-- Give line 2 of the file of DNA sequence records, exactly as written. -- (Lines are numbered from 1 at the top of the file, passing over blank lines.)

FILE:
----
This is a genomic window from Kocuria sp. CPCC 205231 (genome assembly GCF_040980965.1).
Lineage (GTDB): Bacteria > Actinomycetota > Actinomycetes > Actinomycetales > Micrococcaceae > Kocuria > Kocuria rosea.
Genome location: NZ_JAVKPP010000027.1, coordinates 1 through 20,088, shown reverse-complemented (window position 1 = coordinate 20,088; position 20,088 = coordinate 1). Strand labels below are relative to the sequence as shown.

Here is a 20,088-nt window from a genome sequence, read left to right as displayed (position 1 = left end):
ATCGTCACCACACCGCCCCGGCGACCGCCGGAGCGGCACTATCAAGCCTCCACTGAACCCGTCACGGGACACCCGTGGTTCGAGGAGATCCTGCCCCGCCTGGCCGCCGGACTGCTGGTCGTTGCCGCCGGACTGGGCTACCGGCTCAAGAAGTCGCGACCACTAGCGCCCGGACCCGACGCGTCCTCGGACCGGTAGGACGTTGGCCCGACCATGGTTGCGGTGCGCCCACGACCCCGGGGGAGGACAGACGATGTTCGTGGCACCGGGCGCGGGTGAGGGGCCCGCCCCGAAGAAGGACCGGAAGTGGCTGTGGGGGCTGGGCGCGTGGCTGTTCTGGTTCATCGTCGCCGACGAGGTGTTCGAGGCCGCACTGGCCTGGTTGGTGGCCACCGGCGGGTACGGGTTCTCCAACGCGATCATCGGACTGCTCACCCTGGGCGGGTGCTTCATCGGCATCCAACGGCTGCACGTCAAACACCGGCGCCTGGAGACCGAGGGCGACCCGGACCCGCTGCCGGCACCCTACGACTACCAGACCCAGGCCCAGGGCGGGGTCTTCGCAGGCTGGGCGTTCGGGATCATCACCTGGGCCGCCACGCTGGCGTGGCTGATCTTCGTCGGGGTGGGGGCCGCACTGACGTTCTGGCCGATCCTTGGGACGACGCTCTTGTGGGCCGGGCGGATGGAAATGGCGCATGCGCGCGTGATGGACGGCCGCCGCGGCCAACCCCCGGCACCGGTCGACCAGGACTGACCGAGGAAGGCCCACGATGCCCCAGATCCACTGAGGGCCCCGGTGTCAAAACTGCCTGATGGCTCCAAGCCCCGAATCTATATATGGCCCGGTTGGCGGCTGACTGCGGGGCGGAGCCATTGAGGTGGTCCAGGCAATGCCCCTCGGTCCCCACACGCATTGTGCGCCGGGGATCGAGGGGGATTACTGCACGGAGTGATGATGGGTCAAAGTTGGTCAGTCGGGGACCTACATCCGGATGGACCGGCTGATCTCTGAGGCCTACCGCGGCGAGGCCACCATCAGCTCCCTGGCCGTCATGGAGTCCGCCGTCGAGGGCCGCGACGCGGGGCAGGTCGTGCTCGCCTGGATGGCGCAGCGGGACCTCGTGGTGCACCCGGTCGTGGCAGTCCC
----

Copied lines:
Lineage (GTDB): Bacteria > Actinomycetota > Actinomycetes > Actinomycetales > Micrococcaceae > Kocuria > Kocuria rosea.